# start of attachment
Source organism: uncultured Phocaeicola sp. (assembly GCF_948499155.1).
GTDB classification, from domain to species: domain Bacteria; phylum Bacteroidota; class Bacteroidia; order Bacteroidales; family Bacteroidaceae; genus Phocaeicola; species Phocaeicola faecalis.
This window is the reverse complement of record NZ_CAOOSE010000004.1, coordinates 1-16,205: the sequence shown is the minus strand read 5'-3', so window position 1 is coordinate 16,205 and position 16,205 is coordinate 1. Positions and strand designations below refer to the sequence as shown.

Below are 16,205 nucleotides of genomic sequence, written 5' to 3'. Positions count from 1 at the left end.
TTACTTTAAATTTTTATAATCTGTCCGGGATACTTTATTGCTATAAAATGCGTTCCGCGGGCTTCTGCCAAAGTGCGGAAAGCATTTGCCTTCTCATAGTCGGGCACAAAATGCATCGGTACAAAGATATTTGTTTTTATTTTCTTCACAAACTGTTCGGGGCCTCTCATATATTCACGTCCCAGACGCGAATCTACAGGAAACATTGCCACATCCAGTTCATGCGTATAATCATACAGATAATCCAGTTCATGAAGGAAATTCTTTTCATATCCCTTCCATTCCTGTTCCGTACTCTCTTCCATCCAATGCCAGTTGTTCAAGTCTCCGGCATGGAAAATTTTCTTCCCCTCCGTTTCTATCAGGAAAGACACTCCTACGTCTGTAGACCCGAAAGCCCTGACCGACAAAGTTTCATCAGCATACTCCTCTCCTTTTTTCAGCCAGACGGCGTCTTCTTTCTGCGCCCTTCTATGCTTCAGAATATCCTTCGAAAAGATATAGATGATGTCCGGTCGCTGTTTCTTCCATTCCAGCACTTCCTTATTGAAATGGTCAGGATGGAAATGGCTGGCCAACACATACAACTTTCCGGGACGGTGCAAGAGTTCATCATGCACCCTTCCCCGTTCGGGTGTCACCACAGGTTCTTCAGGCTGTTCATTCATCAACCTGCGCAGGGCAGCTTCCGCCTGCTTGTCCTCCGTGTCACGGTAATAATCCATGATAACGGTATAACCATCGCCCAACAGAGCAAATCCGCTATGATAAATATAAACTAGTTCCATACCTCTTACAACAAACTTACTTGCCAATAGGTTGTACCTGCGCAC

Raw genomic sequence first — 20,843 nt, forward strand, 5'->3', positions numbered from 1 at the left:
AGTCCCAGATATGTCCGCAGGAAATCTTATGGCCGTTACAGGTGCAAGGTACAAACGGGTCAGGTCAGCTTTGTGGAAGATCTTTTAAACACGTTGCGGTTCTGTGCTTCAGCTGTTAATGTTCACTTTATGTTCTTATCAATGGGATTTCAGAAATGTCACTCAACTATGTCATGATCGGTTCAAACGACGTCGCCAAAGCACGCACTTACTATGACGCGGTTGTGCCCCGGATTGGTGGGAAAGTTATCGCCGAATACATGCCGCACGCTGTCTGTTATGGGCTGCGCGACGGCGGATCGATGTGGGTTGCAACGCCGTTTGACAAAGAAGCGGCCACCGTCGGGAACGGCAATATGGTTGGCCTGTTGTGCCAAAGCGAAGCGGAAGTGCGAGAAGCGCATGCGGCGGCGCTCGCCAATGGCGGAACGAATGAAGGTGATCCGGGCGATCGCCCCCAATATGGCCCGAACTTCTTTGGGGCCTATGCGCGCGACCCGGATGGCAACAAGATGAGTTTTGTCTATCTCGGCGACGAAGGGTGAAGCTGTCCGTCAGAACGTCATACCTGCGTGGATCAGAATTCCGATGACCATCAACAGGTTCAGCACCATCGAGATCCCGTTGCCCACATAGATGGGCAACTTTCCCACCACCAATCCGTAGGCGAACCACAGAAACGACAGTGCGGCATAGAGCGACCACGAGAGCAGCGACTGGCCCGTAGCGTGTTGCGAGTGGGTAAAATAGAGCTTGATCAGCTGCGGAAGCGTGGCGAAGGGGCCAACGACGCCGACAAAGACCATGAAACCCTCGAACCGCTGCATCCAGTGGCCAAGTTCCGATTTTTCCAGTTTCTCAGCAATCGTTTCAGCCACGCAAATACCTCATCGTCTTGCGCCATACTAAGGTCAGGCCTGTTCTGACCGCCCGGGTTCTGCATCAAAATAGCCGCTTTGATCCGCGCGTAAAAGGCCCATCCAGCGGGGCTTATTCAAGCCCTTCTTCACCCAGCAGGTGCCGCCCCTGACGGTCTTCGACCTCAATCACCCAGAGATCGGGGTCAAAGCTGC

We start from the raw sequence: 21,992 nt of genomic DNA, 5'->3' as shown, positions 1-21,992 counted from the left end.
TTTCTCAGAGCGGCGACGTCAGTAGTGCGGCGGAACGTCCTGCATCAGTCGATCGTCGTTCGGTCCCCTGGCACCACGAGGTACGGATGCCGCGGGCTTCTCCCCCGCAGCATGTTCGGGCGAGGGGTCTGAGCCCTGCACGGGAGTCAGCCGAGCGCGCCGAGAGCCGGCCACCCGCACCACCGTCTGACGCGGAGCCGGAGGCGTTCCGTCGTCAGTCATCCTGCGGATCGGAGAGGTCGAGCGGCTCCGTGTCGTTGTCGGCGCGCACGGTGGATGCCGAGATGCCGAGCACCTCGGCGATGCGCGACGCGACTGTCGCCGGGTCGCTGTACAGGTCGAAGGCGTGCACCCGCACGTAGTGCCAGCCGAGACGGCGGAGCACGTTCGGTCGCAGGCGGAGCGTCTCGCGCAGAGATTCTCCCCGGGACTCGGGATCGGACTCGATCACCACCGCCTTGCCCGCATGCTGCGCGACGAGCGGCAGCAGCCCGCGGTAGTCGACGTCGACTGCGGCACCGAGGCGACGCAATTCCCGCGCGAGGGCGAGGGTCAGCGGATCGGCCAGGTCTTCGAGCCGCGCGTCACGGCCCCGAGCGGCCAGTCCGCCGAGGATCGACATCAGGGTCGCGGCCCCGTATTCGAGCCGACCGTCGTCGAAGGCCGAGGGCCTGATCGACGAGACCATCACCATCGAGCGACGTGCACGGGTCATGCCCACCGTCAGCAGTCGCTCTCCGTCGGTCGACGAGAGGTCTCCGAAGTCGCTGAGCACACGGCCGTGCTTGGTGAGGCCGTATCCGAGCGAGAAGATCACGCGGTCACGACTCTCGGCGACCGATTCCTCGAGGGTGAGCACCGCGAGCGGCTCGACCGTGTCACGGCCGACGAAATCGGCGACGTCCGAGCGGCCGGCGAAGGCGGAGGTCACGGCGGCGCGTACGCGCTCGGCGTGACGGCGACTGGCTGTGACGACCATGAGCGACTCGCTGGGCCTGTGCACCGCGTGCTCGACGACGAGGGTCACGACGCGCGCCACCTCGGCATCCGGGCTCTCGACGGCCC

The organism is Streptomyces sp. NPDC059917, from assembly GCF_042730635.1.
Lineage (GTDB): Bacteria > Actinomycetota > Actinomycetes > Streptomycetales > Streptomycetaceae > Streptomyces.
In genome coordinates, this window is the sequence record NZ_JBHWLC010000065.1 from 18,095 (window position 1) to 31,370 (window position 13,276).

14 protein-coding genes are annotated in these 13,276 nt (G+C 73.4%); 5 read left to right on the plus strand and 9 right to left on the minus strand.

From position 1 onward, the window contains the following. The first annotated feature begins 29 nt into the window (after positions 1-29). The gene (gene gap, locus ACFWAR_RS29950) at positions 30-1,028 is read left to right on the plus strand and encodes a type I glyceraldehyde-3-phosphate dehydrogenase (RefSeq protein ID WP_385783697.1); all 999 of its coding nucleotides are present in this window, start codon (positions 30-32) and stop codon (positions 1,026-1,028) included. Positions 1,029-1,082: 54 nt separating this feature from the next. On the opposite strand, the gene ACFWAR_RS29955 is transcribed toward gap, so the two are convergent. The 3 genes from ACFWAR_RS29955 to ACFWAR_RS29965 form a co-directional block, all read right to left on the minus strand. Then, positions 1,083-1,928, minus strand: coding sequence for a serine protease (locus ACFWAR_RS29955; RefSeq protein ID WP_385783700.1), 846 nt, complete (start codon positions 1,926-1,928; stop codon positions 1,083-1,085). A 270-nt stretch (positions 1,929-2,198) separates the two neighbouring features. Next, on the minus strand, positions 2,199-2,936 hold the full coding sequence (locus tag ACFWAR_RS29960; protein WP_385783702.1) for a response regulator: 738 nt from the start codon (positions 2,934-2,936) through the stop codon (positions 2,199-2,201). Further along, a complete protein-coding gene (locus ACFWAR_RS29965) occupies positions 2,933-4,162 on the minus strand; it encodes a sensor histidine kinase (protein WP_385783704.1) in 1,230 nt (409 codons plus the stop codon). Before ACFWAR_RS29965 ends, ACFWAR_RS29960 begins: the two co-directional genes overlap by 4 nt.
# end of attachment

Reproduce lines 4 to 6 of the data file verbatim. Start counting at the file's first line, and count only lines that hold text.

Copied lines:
Below are 16,205 nucleotides of genomic sequence, written 5' to 3'. Positions count from 1 at the left end.
TTACTTTAAATTTTTATAATCTGTCCGGGATACTTTATTGCTATAAAATGCGTTCCGCGGGCTTCTGCCAAAGTGCGGAAAGCATTTGCCTTCTCATAGTCGGGCACAAAATGCATCGGTACAAAGATATTTGTTTTTATTTTCTTCACAAACTGTTCGGGGCCTCTCATATATTCACGTCCCAGACGCGAATCTACAGGAAACATTGCCACATCCAGTTCATGCGTATAATCATACAGATAATCCAGTTCATGAAGGAAATTCTTTTCATATCCCTTCCATTCCTGTTCCGTACTCTCTTCCATCCAATGCCAGTTGTTCAAGTCTCCGGCATGGAAAATTTTCTTCCCCTCCGTTTCTATCAGGAAAGACACTCCTACGTCTGTAGACCCGAAAGCCCTGACCGACAAAGTTTCATCAGCATACTCCTCTCCTTTTTTCAGCCAGACGGCGTCTTCTTTCTGCGCCCTTCTATGCTTCAGAATATCCTTCGAAAAGATATAGATGATGTCCGGTCGCTGTTTCTTCCATTCCAGCACTTCCTTATTGAAATGGTCAGGATGGAAATGGCTGGCCAACACATACAACTTTCCGGGACGGTGCAAGAGTTCATCATGCACCCTTCCCCGTTCGGGTGTCACCACAGGTTCTTCAGGCTGTTCATTCATCAACCTGCGCAGGGCAGCTTCCGCCTGCTTGTCCTCCGTGTCACGGTAATAATCCATGATAACGGTATAACCATCGCCCAACAGAGCAAATCCGCTATGATAAATATAAACTAGTTCCATACCTCTTACAACAAACTTACTTGCCAATAGGTTGTACCTGCGCAC

Raw genomic sequence first — 20,843 nt, forward strand, 5'->3', positions numbered from 1 at the left: